‘Do you want references, kid?’ he suggested at her lengthy scrutiny. ‘A ride, that’s al I’m offering. Take it or leave it.’

‘OK.’ Riona opened the passenger door and cautiously slid into the passenger seat, gripping her holdal to her.

‘Relax, kid. Boys aren’t my thing,’ he said with a short laugh.

Riona felt herself blushing and was glad her jacket hood hid much of her face. She decided to keep it on.

He didn’t seem to notice. He set the car in motion before asking, ‘Are you from Invergair?’

‘Yes,’ she replied simply.

‘How big is the vil age?’

‘Not very.’

‘A one-horse town,’ he remarked in a drawl. ‘That’s what we’d cal it in the States.’

‘Real y.’ Riona sounded less than interested in what an American would cal Invergair.

Her reticence was noted, as he came back with a wry, ‘So tel me, are al the locals as gabby as you?’

‘I...’ Stuck for an answer, Riona glanced at him, then looked away as a mocking brow was lifted in her direction.

Of course he was right. She was being ungracious. Riona realised that. He hadn’t needed to offer her a lift. He didn’t even know she was a girl. It was she who was over-conscious of him as a man.

Silence descended until they approached the turn-off for Invergair, then she deepened her voice slightly to request, ‘Could you let me off here? My croft’s further on.’

He slowed down, saying, ‘How far?’

‘A mile or so.’ She nodded towards the road ahead.

‘Then I might as wel take you.’ He shrugged, and, before she could object, picked up speed once more.

‘Thanks,’ she murmured reluctantly. She didn’t want to be the recipient of such generosity, particularly when she’d been so churlish herself. ‘You

can drop me here, please,’ she said after they’d travel ed the further mile.

He slowed down again, but, seeing no sign of habitation, asked, ‘Where do you live, kid?’

‘On the hil .’ She pointed at the rough dirt track leading towards her croft, then found herself protesting, ‘No, don’t go up it!’

‘Why not?’ He’d already turned on to the track.

‘Wel ...’ Riona searched for a reason, other than an unwil ingness to let him see her home’... the track isn’t tarred. Your car might be damaged.’

‘So? It’s a rental.’ He casual y dismissed the gleamingly expensive motor car and continued up the rutted road to the crofthouse.

The rain had ceased and, as they reached the top of the bil , they had a clear view of her cottage. Built of rough stone and slate tiles, it could be described neither as cute nor quaint. It was a drab, plain building, with a kitchen and sitting-room downstairs, and two bedrooms in the attic. Round it was a dry stone wal , half fal ing down, and a garden that had gone to weed. The air of neglect was emphasised by the fact that it was deserted.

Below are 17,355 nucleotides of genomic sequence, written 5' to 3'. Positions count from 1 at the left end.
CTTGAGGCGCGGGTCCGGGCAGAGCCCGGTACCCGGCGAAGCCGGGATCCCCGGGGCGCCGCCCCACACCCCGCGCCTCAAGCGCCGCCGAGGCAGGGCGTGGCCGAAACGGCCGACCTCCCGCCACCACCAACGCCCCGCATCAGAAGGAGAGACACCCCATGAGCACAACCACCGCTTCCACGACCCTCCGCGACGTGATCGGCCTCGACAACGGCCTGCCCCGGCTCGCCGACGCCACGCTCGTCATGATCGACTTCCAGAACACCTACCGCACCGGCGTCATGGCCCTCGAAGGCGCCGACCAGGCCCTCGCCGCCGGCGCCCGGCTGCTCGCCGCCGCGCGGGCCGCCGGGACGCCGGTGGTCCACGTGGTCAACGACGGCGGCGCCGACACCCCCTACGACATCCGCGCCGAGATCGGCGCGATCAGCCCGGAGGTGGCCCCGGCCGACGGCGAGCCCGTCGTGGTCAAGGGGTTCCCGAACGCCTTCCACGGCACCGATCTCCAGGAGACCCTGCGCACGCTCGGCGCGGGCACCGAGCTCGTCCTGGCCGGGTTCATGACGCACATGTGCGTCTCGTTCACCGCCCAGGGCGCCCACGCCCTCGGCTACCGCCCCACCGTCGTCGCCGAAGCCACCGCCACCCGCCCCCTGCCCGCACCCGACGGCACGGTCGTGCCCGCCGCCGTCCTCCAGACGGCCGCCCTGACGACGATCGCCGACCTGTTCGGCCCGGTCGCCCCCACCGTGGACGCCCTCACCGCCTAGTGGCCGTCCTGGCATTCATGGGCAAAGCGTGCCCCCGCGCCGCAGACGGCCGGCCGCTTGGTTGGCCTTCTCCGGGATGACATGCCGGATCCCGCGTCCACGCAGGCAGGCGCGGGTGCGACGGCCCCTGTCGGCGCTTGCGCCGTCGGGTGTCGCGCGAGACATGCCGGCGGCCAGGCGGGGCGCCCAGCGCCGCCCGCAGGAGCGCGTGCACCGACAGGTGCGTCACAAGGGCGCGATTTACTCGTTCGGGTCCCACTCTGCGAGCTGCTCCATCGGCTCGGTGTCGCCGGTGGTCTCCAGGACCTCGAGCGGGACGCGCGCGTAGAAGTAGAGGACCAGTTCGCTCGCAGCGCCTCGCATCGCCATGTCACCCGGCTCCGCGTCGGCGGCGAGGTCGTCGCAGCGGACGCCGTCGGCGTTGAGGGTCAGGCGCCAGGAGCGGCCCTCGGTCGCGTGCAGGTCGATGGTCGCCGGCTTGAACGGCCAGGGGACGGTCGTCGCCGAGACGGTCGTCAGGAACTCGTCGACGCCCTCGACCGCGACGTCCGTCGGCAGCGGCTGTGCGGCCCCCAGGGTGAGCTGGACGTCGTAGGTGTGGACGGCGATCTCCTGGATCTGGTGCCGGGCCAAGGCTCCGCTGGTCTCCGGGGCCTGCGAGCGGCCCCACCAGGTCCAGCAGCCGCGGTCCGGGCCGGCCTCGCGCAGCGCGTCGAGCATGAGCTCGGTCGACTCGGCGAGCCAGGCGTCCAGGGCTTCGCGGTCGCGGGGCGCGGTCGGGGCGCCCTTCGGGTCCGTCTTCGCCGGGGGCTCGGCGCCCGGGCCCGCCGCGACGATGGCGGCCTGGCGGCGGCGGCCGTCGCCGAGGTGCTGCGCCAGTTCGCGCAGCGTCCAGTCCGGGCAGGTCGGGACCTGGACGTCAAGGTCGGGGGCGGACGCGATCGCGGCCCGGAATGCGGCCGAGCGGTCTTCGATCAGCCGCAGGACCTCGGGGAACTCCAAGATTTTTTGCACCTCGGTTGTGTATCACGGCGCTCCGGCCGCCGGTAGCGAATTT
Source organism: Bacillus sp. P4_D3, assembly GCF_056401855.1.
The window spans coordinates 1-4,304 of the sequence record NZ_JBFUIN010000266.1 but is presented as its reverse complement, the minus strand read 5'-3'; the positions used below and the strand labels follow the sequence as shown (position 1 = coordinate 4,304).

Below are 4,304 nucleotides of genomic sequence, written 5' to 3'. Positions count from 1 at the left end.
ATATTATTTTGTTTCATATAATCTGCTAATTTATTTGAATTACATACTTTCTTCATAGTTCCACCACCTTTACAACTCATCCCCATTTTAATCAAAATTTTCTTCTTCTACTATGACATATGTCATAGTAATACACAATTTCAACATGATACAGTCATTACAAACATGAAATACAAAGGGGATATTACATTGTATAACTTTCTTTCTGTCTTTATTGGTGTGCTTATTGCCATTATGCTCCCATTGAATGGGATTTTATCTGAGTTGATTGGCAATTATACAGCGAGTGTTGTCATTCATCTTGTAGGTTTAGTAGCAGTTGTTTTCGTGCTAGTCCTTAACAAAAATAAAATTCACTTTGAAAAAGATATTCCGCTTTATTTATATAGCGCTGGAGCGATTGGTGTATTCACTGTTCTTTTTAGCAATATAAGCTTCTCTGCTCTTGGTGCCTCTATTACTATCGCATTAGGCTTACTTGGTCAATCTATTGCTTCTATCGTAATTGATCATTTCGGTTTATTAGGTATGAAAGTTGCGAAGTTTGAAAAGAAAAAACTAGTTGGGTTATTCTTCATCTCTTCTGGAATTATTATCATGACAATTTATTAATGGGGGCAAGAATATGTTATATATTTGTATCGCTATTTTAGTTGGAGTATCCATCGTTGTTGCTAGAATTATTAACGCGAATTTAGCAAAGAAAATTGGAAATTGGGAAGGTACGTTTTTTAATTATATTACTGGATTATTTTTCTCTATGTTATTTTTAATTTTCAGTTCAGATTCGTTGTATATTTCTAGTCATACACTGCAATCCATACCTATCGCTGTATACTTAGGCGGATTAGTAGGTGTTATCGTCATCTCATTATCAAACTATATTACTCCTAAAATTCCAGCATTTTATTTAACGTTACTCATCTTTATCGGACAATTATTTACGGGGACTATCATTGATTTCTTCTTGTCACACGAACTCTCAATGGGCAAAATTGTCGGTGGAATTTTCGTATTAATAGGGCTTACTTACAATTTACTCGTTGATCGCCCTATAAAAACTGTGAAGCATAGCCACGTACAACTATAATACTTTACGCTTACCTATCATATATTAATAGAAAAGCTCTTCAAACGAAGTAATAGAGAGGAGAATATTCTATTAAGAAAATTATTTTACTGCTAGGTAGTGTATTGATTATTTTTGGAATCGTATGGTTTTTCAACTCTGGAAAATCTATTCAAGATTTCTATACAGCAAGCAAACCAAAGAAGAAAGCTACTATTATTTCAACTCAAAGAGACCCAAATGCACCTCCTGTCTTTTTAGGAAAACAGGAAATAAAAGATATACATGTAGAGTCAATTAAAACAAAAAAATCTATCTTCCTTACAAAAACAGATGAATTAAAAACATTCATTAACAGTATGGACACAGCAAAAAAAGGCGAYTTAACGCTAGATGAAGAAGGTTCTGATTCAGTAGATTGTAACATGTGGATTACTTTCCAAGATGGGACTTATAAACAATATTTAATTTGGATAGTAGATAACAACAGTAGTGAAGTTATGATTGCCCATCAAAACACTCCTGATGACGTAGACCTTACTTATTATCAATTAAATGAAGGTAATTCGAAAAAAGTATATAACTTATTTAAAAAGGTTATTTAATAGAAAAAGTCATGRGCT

‘Where are your folks?’ the American asked as they drew to a halt and no one came out to greet them.

‘I haven’t any.’ Riona’s parents had died in an accident when she was too young to remember them. The grandfather who’d raised her had died in

the past year.

‘So who looks after you?’ he pursued, when she made to climb out of the car.

‘No one. I look after myself.’ Riona wondered how old he thought her.

He stared hard at her for the first time. She stared back. It was a mistake.

Before she could stop him, he pul ed down her hood and announced with some disbelief, ‘Hel , you’re a girl!’

Riona could hardly deny it. Under the hood, her blonde hair was bound in a long, thick plait, and, though she wore no make-up, her soft skin and the ful curve of her mouth made her utterly feminine.

‘Beautiful, too,’ he added under his breath.

Riona ignored it. Her grandfather had taught her to consider beauty a doubtful quality.

‘I’m also twenty and quite able to fend for myself, thank you,’ she announced rather briskly, and reached for the door-handle.

He caught her arm, detaining her. ‘You’re on your own here?’

Riona frowned at the question, not sure how to answer. He was stil a stranger and it didn’t seem too clever to admit to being alone.

‘Not real y,’ she eventual y said. ‘There’s Jo. He lives with me.’

‘Jo?’ He repeated the name, before guessing wrongly, ‘Your husband?’

Riona didn’t contradict him but her blush gave her away.

‘Not your husband,’ he concluded drily, before shrugging. ‘Never mind. Who gets married these days?’

If he was trying to save her embarrassment, he drew a scowl for his trouble. Riona didn’t need his approval for living with a man, especial y when

she wasn’t—Jo was her col ie dog.

‘Have I said something wrong?’ he continued at her hostile silence. ‘You want to get married and he doesn’t. Is that it?’

BOOK: i 530d83f9160d5231